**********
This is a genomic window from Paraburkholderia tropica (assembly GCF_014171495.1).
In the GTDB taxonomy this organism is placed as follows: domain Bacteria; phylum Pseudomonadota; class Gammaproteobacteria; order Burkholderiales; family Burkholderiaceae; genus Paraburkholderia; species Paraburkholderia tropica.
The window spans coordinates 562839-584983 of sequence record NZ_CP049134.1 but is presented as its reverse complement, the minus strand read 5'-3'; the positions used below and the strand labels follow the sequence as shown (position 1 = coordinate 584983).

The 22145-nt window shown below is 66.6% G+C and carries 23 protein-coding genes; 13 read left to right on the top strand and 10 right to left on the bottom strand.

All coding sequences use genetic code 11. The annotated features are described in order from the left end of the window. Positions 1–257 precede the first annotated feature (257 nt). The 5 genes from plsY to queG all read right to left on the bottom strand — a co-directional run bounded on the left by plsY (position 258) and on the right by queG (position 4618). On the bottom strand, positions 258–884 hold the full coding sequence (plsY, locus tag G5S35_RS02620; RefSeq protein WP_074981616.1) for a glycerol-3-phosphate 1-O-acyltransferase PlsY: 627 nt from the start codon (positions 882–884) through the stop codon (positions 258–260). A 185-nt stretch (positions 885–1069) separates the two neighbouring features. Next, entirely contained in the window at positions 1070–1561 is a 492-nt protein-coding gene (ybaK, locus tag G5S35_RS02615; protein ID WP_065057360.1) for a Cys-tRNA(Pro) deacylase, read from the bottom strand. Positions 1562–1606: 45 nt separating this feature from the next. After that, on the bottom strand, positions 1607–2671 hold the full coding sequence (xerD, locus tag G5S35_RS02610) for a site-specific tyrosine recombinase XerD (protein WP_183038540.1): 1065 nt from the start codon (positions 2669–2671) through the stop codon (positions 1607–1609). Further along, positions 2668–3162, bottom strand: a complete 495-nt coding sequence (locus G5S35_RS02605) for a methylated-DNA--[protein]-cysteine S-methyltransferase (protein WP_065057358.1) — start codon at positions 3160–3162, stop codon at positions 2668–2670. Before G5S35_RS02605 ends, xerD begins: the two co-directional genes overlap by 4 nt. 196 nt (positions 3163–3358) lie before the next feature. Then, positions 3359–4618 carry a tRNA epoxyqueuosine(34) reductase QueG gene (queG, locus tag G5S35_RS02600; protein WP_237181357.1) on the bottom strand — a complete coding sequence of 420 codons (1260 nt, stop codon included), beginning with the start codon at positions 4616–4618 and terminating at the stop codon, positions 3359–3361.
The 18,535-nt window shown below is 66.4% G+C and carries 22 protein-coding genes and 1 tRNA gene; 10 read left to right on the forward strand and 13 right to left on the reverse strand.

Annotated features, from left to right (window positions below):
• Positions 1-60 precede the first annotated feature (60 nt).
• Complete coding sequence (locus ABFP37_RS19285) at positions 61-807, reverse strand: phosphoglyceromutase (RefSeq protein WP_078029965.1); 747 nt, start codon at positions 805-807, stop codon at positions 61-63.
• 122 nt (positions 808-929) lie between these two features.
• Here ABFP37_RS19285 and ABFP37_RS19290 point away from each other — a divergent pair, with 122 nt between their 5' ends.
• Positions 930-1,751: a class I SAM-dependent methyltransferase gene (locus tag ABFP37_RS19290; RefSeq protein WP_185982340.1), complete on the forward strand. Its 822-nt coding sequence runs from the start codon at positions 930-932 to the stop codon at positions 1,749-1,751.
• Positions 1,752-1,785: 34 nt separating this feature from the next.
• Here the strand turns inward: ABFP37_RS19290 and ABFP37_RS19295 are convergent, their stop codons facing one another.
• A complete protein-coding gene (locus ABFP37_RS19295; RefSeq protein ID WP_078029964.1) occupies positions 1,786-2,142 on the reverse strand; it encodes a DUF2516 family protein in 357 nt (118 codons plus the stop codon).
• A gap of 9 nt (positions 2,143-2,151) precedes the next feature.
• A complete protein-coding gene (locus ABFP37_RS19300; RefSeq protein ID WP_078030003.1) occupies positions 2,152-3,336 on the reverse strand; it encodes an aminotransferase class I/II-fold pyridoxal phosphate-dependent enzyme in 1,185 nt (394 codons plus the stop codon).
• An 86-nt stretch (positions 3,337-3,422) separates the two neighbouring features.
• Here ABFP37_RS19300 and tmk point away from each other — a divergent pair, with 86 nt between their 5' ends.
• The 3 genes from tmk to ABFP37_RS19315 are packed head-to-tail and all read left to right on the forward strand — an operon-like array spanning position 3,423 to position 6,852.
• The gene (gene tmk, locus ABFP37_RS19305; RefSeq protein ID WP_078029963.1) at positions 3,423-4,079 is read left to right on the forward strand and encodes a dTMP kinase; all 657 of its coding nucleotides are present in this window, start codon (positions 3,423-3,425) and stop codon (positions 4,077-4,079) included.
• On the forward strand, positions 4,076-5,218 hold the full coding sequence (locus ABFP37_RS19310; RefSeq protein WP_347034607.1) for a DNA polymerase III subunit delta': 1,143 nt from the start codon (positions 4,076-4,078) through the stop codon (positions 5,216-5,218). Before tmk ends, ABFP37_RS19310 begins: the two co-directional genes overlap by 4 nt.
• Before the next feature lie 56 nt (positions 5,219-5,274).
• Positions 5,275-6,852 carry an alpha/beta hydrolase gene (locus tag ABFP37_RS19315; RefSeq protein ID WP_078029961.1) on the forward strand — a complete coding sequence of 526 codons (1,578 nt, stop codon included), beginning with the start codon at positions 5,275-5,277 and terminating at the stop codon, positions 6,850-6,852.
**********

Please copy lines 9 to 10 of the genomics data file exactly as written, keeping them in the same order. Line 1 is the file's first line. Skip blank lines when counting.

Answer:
• Complete coding sequence (locus ABFP37_RS19285) at positions 61-807, reverse strand: phosphoglyceromutase (RefSeq protein WP_078029965.1); 747 nt, start codon at positions 805-807, stop codon at positions 61-63.
• 122 nt (positions 808-929) lie between these two features.